Its a hard knock life as an uchi-deshi. I’ve endured numerous injuries, ranging from annoying to those that make training difficult and unenjoyable.

The most common is your run of the mill scratch or bruise usually from someone stepping on your foot or landing on it with their knee. Scratches are most often from people who do not trim their claws.

Next is the split toenail that results from catching it on a crack in the mat or someone kicking your foot at a certain angle.

One of the most annoying of the common injuries is when the skin on the bottom of your feet splits because its dried out and overstretched. This crack commonly occurs between the little toe and the foot, making seiza and most techniques sting.
A good remedy for this is to simply wear socks or slippers all the time when you’re not training. To be a bit more aggressive a deshi might cover the area in petroleum jelly or castor oil and then wear socks over it at night.

There are the muscle pulls and strains that also occur frequently. My advice on these is simply to rest the affected area as much as possible. To prevent such a thing from happening, don’t be lazy, take proper ukemi and remain aware of your surroundings, also stretch before class and drink plenty of water.

Now I will speak of the slightly more serious injuries that one can accrue. In my own experience, my knees were just fine before I got here. Now they pop and click constantly. I cannot sit in seiza for longer than it takes to bow in to class without experiencing pain. I have been told this is because of my height. I have somewhat eased the pain by adjusting my ukemi to be slightly less flexible as in I fall earlier than I used to to avoid hyper flexing my knees.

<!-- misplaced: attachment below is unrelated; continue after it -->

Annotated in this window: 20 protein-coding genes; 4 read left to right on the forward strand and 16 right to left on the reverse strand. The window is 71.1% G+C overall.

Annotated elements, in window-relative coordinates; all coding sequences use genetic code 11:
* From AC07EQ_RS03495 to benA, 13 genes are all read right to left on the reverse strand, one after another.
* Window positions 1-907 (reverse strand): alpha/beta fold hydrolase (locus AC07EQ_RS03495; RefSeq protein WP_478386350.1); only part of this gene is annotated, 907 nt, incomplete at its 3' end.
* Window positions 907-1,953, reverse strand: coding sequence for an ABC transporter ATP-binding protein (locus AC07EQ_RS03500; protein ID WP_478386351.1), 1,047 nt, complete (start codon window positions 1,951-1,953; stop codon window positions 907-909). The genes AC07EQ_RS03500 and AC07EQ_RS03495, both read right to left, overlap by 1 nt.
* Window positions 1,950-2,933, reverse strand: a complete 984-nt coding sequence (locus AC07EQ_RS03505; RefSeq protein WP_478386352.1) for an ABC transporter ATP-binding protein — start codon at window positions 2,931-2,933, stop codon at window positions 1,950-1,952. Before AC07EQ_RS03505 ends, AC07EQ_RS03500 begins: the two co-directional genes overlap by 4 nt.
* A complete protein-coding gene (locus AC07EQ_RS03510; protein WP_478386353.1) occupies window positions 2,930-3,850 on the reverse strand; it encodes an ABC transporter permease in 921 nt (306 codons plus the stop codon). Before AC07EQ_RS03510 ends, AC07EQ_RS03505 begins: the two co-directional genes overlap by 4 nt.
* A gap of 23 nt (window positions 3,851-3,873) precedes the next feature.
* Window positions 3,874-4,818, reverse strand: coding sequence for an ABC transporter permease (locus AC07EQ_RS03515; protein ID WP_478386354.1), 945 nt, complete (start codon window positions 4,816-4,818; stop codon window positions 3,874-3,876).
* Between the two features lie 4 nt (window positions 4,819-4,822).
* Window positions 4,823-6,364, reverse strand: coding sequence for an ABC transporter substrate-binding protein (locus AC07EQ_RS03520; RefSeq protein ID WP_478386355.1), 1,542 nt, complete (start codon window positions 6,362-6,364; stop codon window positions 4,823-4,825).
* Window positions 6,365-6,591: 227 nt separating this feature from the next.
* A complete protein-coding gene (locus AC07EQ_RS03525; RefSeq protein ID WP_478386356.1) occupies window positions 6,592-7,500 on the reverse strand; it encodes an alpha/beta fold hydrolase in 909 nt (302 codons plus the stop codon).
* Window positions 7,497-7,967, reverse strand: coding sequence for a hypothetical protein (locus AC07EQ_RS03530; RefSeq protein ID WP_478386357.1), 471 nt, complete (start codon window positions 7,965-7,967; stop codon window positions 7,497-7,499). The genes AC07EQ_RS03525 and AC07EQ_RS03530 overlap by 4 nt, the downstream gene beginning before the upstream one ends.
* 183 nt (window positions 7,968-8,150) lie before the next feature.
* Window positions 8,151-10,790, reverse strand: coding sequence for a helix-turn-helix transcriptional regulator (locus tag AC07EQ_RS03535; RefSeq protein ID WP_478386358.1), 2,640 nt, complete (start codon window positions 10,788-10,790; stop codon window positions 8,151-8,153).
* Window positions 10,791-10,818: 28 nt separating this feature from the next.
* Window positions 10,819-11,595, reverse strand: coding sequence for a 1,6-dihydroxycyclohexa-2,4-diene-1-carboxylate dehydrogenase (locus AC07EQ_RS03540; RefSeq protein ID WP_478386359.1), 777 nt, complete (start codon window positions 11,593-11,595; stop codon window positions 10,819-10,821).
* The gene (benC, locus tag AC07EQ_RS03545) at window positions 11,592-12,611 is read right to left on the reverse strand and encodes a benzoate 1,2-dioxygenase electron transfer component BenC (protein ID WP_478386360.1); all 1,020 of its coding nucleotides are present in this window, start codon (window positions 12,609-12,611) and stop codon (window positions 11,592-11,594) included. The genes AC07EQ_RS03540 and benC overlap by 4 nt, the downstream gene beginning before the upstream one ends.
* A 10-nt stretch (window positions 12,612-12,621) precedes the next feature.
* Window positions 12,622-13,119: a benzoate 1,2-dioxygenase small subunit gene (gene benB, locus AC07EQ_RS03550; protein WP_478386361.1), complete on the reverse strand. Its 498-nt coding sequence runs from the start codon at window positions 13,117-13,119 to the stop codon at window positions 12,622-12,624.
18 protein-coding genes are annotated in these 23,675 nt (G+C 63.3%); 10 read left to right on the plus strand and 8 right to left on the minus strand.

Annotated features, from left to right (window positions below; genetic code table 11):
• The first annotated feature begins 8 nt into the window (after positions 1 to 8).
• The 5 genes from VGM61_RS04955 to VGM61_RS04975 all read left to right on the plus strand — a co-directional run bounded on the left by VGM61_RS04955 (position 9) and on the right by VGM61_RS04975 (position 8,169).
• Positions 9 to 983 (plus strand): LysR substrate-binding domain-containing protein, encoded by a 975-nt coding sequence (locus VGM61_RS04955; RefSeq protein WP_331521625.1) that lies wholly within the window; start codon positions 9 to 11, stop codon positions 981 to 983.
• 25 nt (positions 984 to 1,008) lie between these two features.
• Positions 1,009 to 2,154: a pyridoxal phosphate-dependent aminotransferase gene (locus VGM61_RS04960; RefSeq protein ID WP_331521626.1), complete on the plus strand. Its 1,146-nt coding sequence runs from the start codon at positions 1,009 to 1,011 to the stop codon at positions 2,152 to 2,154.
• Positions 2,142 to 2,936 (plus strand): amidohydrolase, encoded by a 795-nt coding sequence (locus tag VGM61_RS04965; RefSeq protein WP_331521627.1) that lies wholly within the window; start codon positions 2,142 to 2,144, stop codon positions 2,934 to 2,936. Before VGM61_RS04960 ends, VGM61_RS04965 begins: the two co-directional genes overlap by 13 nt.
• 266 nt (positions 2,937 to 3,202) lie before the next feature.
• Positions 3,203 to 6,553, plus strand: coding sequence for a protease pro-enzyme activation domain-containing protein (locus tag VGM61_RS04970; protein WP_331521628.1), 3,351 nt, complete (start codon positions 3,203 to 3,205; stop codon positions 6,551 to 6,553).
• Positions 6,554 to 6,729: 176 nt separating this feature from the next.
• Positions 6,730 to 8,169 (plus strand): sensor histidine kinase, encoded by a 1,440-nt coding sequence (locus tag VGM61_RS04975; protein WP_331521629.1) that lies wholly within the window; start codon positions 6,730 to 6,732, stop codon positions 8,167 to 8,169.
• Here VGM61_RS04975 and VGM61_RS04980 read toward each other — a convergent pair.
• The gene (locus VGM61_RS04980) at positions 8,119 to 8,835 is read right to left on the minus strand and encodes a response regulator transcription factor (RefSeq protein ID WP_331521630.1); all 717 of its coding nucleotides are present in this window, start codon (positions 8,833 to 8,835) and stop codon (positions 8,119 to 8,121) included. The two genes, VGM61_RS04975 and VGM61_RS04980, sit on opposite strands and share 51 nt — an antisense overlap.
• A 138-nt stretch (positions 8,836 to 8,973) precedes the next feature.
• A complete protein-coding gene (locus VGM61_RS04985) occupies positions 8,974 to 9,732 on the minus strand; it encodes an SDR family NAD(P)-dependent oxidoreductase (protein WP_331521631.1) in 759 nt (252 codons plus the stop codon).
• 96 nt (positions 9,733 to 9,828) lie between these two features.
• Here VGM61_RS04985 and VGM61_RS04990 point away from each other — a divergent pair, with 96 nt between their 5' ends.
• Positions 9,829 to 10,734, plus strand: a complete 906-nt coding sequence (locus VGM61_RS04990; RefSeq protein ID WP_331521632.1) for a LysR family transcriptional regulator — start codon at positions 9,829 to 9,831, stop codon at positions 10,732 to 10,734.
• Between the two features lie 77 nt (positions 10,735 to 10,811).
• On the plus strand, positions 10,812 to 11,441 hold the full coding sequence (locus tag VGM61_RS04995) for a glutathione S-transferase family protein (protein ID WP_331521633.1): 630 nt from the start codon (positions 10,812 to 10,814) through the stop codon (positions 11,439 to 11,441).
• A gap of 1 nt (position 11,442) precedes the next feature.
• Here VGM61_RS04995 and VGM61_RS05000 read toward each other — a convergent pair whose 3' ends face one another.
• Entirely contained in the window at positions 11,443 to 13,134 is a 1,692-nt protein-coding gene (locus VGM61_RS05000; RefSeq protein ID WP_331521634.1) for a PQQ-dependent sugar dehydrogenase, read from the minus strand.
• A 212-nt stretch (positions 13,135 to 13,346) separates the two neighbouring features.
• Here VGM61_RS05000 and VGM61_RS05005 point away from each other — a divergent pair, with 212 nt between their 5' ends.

The next injury I just recovered from is a head injury. I was too slow to move out of the way of a very enthusiastic shomenuchi and the result was a headache for two weeks. I’m fairly sure I had a slight concussion, but I’ll never know for sure because I didn’t find the time to get it checked out. The headache wouldn’t have lasted so long if I had been allowed a day or two off of practicing, but no such luck. The best I could get was an evening off of classes.

My first class ever at New York Aikikai two years ago I separated my shoulder when I took poor ukemi for a koshinage. It went “pop” and then hurt a lot.

I have also seen some grizzly injuries. One member partially tore his ACL in his knee. He was out of practice for a few months. One black belt candidate tore his big toe open to the bone and still tested anyway with the limitation of no knee work allowed.

I’ve heard of elbow and collar bone breaks before but never seen any, so I think those are fairly rare occurances.

All in all Aikido is worth the pain and medical bills. Most injuries can be prevented by watching out for both yourself and your uke.